LG U+, Ericsson partner to develop ‘Beyond 4G’On top of being the world’s most wired country, Korea has seen rapid penetration of the fourth generation long-term evolution (LTE) network. In seven years, Koreans might experience data speed theoretically up to 1,000 times faster than LTE, as mobile carriers and the government scramble to adopt the fifth-generation network.
LG U+, the third-largest mobile service operator, yesterday joined hands with Sweden’s Ericsson to conduct research and development for a next-generation network it has dubbed “Beyond 4G.” It refers to the technology standard between the current 4G and more advanced 5G.
The two partners will work together on technologies to minimize frequency interference to enhance data transmission speed; make large frequency bases help smaller bases expand coverage; and distinguish between telecommunication bases exchanging signal controls and those receiving and sending actual traffic, enhancing both data quality and speed. Such technologies are evolved forms of LTE-Advanced technology, currently state of the art. LTE-A doubles the data transmission speed of LTE.
LG U+ said yesterday that Chairman Lee Sang-cheol visited Ericsson headquarters in Stockholm to sign a memorandum of understanding with Ericsson CEO Hans Vestberg to strengthen cooperation in LTE-A service and collaborate on the next generation beyond 4G.
“The partnership is aimed at presenting international standards for not only LTE-A, but also beyond 4G mobile communications,” said Lee in a lecture to Ericsson’s R&D workers.
LTE-A was developed separately by SK Telecom, the top player, and LG U+. SK Telecom was the first to launch the service on June 26 and has attracted 150,000 new subscriptions in just two weeks, the company said yesterday. The figure accounts for 30 percent of all new subscriptions the top carrier accepted during the period. LG U+ is set to launch the service early next week. The mobile carrier under LG Group has been preparing since May for the upgrading of LTE equipment to support the new service in partnership with Ericsson LG, the joint venture between LG Electronics and Ericsson, as well as Nokia Siemens Networks and Samsung Electronics.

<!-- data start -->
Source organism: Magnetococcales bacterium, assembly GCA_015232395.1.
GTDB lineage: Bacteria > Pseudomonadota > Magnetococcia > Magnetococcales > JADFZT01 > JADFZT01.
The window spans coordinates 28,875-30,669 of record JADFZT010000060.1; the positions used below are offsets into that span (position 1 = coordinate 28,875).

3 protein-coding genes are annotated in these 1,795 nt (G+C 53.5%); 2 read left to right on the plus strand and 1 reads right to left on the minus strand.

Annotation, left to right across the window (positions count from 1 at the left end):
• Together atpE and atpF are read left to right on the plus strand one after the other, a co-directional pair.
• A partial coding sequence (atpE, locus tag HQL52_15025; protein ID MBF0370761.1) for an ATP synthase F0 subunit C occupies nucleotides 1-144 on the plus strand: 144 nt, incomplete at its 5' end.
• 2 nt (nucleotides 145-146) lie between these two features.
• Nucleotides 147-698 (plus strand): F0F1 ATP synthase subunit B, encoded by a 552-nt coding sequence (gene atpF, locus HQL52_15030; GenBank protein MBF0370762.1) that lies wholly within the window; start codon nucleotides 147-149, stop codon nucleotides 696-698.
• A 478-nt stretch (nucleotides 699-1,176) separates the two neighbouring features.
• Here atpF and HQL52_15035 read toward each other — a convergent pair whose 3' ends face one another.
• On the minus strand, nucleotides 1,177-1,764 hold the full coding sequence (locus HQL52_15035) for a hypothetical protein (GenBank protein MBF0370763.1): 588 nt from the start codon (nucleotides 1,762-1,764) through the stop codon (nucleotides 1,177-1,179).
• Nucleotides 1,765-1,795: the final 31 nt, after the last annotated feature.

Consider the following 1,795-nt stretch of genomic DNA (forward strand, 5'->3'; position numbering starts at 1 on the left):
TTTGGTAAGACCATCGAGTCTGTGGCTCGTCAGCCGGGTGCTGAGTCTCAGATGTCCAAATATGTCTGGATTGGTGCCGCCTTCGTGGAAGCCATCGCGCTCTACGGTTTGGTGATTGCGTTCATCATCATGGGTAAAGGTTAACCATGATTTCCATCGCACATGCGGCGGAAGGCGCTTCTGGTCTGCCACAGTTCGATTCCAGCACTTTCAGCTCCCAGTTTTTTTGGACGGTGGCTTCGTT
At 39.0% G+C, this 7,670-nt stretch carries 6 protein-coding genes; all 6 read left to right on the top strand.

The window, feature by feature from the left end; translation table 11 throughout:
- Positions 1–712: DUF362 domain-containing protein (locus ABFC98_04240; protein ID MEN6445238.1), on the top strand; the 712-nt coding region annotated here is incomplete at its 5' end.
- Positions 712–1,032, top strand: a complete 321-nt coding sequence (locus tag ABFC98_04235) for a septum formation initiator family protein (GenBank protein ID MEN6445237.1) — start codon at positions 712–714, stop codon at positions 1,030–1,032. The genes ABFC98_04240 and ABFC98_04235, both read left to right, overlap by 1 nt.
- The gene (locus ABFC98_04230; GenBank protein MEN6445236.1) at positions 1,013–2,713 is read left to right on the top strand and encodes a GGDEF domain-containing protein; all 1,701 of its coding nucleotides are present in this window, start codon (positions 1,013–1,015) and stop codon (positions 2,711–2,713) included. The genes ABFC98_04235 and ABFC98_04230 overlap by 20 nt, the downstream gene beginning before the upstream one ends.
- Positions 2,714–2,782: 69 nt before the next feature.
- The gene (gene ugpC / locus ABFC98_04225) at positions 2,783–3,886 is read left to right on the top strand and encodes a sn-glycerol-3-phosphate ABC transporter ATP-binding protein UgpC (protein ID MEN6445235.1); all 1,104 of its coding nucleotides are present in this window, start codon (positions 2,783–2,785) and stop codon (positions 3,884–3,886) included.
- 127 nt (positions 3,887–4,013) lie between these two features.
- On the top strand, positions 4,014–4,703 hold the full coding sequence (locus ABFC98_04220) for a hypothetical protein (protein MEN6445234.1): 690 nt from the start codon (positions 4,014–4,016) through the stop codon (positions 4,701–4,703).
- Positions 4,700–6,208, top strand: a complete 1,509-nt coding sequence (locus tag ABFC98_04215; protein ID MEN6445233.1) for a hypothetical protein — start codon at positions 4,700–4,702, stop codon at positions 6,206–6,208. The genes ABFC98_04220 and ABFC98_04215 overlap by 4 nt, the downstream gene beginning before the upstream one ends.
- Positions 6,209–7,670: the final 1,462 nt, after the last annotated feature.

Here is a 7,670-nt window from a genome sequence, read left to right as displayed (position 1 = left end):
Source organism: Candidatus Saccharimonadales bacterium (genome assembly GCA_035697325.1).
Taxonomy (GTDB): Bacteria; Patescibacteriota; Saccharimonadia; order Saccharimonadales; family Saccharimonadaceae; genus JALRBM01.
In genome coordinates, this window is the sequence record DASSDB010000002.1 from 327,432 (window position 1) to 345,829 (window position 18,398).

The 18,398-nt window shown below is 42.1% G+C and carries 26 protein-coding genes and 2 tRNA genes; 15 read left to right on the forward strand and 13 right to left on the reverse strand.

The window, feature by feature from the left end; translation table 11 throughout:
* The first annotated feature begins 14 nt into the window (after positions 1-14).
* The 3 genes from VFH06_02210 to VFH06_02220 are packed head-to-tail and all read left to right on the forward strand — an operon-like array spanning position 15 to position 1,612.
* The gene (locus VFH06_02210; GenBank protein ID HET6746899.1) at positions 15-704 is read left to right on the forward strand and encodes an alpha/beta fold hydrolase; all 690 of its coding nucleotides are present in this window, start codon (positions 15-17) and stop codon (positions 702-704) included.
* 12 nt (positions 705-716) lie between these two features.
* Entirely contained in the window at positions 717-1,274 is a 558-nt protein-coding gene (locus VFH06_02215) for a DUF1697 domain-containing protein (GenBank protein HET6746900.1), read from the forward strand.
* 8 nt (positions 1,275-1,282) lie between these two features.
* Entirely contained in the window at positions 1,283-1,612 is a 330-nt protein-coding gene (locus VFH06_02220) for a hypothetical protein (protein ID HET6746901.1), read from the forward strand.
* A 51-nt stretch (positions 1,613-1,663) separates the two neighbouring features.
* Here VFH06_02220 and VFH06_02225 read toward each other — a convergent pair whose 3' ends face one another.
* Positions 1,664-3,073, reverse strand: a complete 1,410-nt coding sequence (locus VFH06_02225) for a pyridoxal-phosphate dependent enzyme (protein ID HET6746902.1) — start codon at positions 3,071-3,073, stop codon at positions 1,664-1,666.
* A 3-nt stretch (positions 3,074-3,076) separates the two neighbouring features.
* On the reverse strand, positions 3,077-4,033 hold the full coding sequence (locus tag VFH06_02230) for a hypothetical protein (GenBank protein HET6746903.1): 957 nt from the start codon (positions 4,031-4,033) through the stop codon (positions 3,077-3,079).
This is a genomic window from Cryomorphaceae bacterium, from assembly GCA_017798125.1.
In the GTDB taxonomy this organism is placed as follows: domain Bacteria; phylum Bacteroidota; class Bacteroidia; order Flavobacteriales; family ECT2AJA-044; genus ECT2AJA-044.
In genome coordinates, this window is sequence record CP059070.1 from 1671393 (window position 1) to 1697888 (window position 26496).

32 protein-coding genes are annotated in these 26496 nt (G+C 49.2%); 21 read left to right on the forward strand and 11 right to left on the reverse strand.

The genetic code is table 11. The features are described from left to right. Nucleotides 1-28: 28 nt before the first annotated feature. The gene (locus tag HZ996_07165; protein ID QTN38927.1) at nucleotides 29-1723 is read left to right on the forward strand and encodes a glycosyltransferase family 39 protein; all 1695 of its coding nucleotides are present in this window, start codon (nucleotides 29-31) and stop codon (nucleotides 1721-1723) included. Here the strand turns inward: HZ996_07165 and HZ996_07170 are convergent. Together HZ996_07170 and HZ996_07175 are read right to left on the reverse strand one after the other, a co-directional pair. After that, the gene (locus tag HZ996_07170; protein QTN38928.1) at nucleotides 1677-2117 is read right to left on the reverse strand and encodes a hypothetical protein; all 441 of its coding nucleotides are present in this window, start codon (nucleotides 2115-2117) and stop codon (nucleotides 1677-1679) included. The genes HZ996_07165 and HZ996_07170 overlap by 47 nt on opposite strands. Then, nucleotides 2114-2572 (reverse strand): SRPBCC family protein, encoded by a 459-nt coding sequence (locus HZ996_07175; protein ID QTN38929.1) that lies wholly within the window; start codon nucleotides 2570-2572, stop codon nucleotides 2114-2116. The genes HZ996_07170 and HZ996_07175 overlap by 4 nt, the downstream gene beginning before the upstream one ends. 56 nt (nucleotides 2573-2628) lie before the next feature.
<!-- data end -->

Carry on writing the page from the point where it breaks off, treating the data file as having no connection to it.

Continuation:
“The average data volume an LTE subscriber consumed was 1.1 gigabytes per month in late 2011, when the LTE was launched, and the figure has almost doubled to 2.1 gigabytes,” said Kim Jang-won, an analyst with IBK Investment & Securities. “With the LTE having been upgraded to LTE-A, data usage is seen to expand further.”
To live up to its standing as a tech powerhouse, the Korean government is spearheading an effort to be the leader in the new mobile network standard that will make it possible to download high-definition video in just one second. In theory, the 5G network will boast data transmission speeds of 100 gigabytes per second, versus 100 megabytes per second for LTE.
The Ministry of Science, ICT & Future Planning on May 30 launched the “5G Forum” with nine private companies consisting of mobile carriers, telecom equipment producers and a research institute under the ministry, betting the future of the country’s wireless technologies on 5G connectivity.
Advanced economies also have been rushing to take the lead on the next-generation mobile technology. The European Union last year formed METIS, which stands for mobile and wireless communications enablers for the twenty-twenty (2020) information society, to discuss commercialization of 5G networks, while China’s telecom giant Huawei Technologies said last month it was gearing up to lead the rollout of faster 5G wireless systems in the next decade.
BY SEo ji-eun [firstname.lastname@example.org]
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